A 6'9" big man who roamed the paint for the Los Angeles Clippers, Seattle SuperSonics, Cleveland Cavaliers, Philadelphia 76ers and New Jersey Nets, Cage led the NBA in rebounding (13.0 per game) for the 1987-88 season.
Cage is one of the NBA's greatest iron men, playing in 736 straight games from April 21, 1989, to April 15, 1998.
12. Cleveland Cavaliers: Vern Fleming, Georgia
One of the greatest players in Pacers history, Fleming played point guard in Indiana for 11 of his 12 pro seasons.
With good size at 6'5", Fleming averaged 13.8 points, 4.2 rebounds, 6.0 assists and 1.3 steals per game over his first six seasons.
13. Phoenix Suns: Jay Humphries, Colorado
Outside Stockton, no one in the 1984 draft class averaged more assists in his career (5.5) than Humphries.
A good starter for the Phoenix Suns and Milwaukee Bucks to begin his NBA run, Humphries averaged as high as 15.3 points and 7.7 assists per game over his 11 professional seasons.
14. Los Angeles Clippers: Tony Campbell, Ohio State
After being a reserve for the Detroit Pistons and Los Angeles Lakers for five seasons, Campbell finally broke out as a starter for the Minnesota Timberwolves in 1990-91.
He averaged 20.6 points, 4.6 rebounds and 2.8 assists per game in three seasons with the Wolves, showcasing his scoring ability even without a reliable outside shot.
15. Dallas Mavericks: Ron Anderson, Fresno State
Originally a second-round pick (27th overall), Anderson was a 6'7" wing who found success with the Philadelphia 76ers toward the middle of his career.
From 1989 to 1992 he averaged 14.1 points and 4.2 rebounds per game primarily off the Sixers bench. In this re-draft, he joins Stockton in Dallas.
16. Utah Jazz: Tim McCormick, Michigan
A 6'11" center born in Detroit who later attended the University of Michigan (and now covering the Pistons for Fox Sports Detroit), McCormick played for six teams over eight NBA seasons.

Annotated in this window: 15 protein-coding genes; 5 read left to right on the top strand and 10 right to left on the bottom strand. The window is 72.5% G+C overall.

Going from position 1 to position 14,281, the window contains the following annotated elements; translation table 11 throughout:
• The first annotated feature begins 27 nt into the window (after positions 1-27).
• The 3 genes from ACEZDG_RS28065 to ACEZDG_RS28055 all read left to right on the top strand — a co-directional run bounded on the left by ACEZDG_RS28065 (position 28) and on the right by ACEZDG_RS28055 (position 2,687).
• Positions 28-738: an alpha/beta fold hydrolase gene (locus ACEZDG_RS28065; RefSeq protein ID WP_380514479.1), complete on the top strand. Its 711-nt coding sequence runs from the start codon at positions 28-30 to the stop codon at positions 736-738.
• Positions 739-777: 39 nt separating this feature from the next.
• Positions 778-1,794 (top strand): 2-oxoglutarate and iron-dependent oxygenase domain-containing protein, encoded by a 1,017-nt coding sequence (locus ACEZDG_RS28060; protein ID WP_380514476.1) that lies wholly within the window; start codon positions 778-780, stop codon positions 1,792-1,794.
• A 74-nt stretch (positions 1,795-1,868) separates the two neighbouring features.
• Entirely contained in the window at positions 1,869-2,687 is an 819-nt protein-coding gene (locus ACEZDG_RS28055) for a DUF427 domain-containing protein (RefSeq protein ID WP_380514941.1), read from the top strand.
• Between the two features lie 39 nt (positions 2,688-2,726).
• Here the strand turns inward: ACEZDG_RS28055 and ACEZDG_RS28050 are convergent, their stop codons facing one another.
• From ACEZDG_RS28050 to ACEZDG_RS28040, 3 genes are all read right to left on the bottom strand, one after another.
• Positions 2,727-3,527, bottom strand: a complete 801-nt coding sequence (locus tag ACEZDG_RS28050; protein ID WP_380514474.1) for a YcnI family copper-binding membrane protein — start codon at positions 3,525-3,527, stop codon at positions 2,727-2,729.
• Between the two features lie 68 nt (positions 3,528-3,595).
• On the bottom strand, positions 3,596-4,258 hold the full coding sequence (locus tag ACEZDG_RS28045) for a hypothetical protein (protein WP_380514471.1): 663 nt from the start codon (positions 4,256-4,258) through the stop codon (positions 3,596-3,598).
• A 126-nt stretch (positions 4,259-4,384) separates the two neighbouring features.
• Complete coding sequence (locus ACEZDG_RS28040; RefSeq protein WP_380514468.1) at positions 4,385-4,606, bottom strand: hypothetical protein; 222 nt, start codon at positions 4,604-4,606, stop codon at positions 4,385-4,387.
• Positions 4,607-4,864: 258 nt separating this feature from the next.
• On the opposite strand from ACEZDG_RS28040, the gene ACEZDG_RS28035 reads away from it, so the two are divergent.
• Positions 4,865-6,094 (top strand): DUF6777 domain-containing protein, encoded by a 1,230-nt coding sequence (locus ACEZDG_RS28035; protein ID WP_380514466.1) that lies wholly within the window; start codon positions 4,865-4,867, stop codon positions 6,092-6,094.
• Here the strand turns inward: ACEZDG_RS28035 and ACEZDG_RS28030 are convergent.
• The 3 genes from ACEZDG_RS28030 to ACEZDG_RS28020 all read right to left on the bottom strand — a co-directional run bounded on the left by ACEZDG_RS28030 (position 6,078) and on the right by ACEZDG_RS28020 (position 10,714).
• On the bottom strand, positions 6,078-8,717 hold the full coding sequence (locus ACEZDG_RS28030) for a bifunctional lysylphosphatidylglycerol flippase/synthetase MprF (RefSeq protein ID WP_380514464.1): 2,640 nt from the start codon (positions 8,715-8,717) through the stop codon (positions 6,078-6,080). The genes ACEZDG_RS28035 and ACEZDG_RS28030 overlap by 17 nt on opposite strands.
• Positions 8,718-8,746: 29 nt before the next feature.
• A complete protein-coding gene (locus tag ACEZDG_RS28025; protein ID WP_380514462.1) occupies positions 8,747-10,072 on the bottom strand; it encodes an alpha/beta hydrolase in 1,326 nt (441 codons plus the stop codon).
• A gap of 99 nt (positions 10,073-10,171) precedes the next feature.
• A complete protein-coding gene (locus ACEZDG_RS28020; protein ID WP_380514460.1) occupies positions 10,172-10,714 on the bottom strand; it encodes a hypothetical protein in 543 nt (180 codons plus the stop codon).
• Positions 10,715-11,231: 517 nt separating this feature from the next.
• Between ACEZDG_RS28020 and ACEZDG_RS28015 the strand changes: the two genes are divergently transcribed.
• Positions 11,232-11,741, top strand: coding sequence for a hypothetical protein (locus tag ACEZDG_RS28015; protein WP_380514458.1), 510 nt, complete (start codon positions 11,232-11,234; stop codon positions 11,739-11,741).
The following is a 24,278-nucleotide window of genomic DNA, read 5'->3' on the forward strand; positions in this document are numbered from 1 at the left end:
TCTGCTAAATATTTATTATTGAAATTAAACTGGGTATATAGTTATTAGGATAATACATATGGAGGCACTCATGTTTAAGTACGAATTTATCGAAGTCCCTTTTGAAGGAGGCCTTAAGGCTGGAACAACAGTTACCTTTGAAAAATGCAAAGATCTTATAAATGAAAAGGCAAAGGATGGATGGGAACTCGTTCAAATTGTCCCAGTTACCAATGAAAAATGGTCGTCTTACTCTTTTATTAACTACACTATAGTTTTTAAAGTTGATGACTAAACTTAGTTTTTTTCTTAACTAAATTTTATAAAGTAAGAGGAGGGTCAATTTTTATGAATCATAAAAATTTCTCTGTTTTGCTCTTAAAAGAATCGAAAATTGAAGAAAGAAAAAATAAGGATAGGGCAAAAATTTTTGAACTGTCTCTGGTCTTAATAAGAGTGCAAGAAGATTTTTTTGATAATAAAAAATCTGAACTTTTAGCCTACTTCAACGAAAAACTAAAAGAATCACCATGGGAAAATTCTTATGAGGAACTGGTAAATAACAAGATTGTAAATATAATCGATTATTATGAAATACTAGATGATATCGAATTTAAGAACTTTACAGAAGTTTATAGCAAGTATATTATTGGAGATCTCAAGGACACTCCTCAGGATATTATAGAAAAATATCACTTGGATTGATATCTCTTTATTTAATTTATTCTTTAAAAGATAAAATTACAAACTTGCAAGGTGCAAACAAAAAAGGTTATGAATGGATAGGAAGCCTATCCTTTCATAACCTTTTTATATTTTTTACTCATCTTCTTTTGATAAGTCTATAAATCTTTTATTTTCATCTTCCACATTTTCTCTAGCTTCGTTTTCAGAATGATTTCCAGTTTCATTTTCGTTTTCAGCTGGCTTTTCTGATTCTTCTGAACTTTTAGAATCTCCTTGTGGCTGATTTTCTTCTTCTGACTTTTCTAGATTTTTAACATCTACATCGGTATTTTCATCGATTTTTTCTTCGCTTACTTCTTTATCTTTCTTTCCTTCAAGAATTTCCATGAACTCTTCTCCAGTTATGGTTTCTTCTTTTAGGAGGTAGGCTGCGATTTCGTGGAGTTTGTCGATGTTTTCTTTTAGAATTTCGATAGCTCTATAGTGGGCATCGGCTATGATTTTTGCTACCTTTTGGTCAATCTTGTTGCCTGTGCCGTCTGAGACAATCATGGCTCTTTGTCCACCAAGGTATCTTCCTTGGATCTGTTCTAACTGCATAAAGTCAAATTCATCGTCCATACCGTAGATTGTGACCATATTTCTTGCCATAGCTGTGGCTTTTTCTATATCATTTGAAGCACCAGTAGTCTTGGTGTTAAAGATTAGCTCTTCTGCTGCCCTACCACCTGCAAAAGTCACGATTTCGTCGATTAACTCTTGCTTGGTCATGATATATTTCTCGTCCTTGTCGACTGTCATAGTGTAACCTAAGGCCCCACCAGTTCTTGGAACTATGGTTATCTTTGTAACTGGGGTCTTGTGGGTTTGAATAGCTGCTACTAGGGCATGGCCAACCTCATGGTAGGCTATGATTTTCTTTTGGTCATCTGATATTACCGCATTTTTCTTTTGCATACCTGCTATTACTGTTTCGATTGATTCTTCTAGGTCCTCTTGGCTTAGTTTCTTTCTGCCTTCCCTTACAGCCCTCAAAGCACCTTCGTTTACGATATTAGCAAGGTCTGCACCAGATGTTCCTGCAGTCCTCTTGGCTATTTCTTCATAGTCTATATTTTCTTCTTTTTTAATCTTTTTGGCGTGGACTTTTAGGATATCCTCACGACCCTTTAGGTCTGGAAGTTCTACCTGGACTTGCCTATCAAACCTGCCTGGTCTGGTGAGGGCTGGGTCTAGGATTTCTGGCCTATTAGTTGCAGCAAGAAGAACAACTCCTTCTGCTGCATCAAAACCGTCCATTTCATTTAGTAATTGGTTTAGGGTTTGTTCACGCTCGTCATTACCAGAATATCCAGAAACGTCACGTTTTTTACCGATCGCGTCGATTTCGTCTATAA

This re-draft particularly hurts the Jazz, as Stockton was originally available here in 1984.
17. New Jersey Nets: Melvin Turpin, Kentucky
Part of the Kentucky twin towers with Bowie, Turpin had a brief NBA career.
While he averaged 12.2 points, 6.3 rebounds and 1.2 blocks per game during his first two seasons with the Cleveland Cavaliers, Turpin lost his starting job to 1986 No. 1 overall pick Brad Daugherty and would later come off the bench for Cleveland, the Utah Jazz and Washington Bullets.
Late 1st Round (Picks 18-24)
18. Indiana Pacers: Jim Petersen, Minnesota
A third-round pick (51st overall), Petersen outplayed his draft position by starting 208 games in his eight-year career.
A 6'10" power forward/center, Petersen topped out at averages of 11.3 points, 6.8 rebounds and 1.2 blocks per contest in 1986-87 for the Houston Rockets.
19. Portland Trail Blazers: Steve Colter, New Mexico State
Colter was a quality backup and spot-starting point guard for six NBA teams in his eight years, even spending time playing professionally in China and Croatia.
In this re-draft, he gets to share a court with Olajuwon in Portland.
20. Detroit Pistons: Jeff Turner, Vanderbilt
The 17th overall pick in 1984, Turner had a career that came close to matching his re-draft position.
A 6'9" power forward, Turner was primarily a backup with the New Jersey Nets and Orlando Magic, spending two seasons playing professionally in Italy in between.
21. Milwaukee Bucks: Ben Coleman, Maryland
Spending just five seasons in the NBA, Coleman averaged as much as 8.5 points and 5.0 rebounds per game in year two, split between the New Jersey Nets and Philadelphia 76ers.
Coleman also broke barriers while in college, becoming the first African American from the Minneapolis City Conference to play for the University of Minnesota before he transferred to Maryland.
22. Philadelphia 76ers: Leon Wood, Cal State Fullerton
Originally the 10th pick, Wood bounced around six teams in his six NBA seasons. He also played a year in Spain.
A terrific college point guard at Cal State Fullerton, Wood is now charged with getting the ball to new Sixers Willis and Bowie here.
23. Los Angeles Lakers: Stuart Gray, UCLA
Gray carved out a seven-year NBA career as a backup center, using his 7'0" frame to pull down 10.6 rebounds per 36 minutes.
A former McDonald's All-American, Gray becomes the first Lakers pick in this re-draft.
24. Boston Celtics: Ken Bannister, St. Augustine's College.
Not hearing his name called until the seventh round originally, Bannister became an immediate starter for the New York Knicks.
The 6'9" power forward averaged 7.7 points and 4.5 rebounds in his first two years in New York, later playing in Israel and China before finishing his career with the Los Angeles Clippers.
Stats courtesy of Basketball Reference unless otherwise noted.